The Patriarchal System
The university setting and its structures often present the first challenges to female students. When women enter the higher education system, they find themselves within an environment defined by patriarchal attitudes. As Crain Soudien has noted, higher education institutions remain “geared towards the production of masculine privilege.”41 Women need to navigate that space, often with little preparation, leaving them feeling isolated and self-conscious. That is particularly true for rural black women, who frequently come into the system with even less preparation in how to cope than their white counterparts.42 To survive, they must be alert, self-aware, and somehow hold their own.
Venitha Pillay, professor of education at the University of Pretoria, highlighted the challenges that the patriarchal nature of universities has created for women:
I think the biggest issue is that all our higher education institutions are extremely patriarchal institutions. In a way, that it is so engrained, and so much the norm, that nobody actually sees it. Women themselves don’t even see it. 43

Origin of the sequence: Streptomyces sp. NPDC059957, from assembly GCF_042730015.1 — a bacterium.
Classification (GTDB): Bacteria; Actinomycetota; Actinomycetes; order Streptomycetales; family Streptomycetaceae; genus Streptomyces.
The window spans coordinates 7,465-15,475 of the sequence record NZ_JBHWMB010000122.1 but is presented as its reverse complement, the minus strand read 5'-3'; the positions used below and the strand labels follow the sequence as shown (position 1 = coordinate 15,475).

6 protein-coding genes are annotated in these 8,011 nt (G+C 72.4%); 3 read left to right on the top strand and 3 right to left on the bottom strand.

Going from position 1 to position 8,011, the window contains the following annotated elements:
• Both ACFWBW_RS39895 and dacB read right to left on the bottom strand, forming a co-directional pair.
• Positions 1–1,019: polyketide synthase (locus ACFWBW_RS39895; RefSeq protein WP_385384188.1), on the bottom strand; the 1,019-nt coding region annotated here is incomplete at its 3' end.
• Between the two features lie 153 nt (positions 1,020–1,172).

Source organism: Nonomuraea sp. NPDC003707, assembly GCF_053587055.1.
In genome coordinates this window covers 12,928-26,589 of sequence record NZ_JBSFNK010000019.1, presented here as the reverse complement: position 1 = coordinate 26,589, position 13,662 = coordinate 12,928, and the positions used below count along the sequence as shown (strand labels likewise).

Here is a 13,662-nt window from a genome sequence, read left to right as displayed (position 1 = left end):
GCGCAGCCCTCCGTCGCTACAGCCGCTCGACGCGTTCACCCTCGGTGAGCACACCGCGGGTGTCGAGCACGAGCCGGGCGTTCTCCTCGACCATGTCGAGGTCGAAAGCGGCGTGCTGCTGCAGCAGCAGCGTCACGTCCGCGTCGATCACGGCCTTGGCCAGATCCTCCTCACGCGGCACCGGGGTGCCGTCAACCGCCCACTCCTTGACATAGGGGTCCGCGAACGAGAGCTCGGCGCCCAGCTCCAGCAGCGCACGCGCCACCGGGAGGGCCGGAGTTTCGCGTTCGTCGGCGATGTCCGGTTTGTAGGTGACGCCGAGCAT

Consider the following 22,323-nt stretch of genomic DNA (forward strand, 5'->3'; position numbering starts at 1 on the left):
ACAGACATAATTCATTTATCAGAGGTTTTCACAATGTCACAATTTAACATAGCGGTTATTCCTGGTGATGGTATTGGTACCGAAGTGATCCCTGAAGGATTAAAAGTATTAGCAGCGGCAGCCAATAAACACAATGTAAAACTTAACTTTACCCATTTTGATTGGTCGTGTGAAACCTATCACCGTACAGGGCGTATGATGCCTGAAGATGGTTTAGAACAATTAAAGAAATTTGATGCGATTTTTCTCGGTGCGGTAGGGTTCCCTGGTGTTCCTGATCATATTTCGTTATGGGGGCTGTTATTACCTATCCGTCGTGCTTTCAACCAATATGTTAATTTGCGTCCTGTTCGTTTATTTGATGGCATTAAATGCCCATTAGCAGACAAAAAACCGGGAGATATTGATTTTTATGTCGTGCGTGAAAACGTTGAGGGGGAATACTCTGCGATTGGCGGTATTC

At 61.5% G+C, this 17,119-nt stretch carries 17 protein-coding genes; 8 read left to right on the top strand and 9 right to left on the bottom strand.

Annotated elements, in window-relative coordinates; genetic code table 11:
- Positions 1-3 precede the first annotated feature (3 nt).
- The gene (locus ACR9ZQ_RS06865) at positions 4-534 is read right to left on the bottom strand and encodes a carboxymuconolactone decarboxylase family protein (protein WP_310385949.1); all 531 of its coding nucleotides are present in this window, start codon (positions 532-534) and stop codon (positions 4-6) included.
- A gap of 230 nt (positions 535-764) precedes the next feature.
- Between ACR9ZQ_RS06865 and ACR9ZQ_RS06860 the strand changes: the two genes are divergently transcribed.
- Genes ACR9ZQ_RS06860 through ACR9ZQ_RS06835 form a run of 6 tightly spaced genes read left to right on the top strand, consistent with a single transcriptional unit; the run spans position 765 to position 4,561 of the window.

A by-product of this patriarchal attitude is that, in some cases, people don’t expect much of women in terms of their performance. That view, in combination with lingering racist attitudes, makes it particularly difficult for black female students. University lecturers used to say that blacks were not intelligent enough to major in programs like mathematics, and, especially if you were a woman, they made you feel as if you were wasting your time and everyone else’ s. Unfortunately, those attitudes prevail today: during visits to universities across the higher education system, the Committee on Progress Towards Transformation and Social Cohesion and the Elimination of Discrimination in Public Higher Education Institutions learned of incidents in which lecturers placed low expectations on black people—and black women in particular.44 Such attitudes continue to create significant challenges to female students, especially those enrolled in STEM programs.45
The resignation of a professor at KwaZulu Natal University illustrates just how pervasive not only racial but also patriarchal attitudes are in higher education. The professor decided to resign rather than being led by a female head of the department, saying quite candidly that, given his upbringing and culture, he could not take orders from a woman.46